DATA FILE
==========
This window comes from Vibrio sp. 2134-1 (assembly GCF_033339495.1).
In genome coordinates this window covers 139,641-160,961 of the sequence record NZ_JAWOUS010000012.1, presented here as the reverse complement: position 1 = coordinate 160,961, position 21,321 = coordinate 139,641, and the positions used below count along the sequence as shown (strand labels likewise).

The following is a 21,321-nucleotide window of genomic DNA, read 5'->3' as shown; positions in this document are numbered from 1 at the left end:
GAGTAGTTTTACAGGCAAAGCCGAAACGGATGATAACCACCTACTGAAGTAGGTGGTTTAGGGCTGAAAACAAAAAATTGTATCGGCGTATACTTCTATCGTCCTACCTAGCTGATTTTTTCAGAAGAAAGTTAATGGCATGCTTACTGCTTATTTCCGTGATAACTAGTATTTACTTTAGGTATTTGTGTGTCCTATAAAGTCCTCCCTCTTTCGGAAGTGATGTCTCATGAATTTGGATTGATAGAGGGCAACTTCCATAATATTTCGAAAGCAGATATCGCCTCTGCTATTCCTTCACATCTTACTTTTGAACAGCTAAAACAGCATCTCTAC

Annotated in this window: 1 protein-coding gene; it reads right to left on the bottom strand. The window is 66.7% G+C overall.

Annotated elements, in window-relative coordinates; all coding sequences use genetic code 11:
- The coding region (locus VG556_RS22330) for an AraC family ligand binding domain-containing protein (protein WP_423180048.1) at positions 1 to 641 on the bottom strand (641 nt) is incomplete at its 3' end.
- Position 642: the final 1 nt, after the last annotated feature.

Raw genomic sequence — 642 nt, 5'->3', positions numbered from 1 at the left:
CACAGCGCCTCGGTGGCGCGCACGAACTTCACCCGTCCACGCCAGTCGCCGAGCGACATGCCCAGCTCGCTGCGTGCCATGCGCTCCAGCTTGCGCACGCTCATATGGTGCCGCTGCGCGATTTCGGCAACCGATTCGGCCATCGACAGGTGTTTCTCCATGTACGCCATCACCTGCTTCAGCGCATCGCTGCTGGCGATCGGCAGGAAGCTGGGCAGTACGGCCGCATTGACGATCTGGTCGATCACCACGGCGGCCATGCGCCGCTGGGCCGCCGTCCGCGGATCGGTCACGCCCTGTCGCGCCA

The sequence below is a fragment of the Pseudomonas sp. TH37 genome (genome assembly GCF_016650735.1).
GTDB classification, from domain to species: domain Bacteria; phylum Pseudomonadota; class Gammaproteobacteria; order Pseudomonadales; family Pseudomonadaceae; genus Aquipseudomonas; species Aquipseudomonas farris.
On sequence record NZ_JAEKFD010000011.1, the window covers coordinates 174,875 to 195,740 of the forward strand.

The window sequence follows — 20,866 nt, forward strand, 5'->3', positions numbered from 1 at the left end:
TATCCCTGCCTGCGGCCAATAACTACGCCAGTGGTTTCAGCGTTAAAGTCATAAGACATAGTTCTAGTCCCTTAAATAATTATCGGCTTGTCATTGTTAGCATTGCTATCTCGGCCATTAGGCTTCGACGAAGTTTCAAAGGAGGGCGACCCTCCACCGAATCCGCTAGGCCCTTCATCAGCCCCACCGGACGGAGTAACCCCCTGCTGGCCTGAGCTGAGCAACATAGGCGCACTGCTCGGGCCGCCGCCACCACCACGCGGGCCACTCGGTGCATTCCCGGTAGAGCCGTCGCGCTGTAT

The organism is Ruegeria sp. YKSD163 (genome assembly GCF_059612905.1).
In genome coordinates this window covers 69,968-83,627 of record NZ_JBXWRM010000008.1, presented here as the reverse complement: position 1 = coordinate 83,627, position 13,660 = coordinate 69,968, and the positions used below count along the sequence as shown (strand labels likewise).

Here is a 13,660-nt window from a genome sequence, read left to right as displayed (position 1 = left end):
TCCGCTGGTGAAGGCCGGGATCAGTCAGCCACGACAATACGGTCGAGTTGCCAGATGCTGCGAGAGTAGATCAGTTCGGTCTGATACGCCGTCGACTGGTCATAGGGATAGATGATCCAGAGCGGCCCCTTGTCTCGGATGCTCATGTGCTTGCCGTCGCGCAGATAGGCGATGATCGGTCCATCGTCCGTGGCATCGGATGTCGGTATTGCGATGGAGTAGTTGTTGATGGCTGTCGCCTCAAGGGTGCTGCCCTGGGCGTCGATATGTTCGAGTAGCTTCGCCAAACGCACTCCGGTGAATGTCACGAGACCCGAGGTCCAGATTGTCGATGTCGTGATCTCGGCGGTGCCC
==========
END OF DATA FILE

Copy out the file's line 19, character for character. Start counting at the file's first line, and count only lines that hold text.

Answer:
TCCGCTGGTGAAGGCCGGGATCAGTCAGCCACGACAATACGGTCGAGTTGCCAGATGCTGCGAGAGTAGATCAGTTCGGTCTGATACGCCGTCGACTGGTCATAGGGATAGATGATCCAGAGCGGCCCCTTGTCTCGGATGCTCATGTGCTTGCCGTCGCGCAGATAGGCGATGATCGGTCCATCGTCCGTGGCATCGGATGTCGGTATTGCGATGGAGTAGTTGTTGATGGCTGTCGCCTCAAGGGTGCTGCCCTGGGCGTCGATATGTTCGAGTAGCTTCGCCAAACGCACTCCGGTGAATGTCACGAGACCCGAGGTCCAGATTGTCGATGTCGTGATCTCGGCGGTGCCC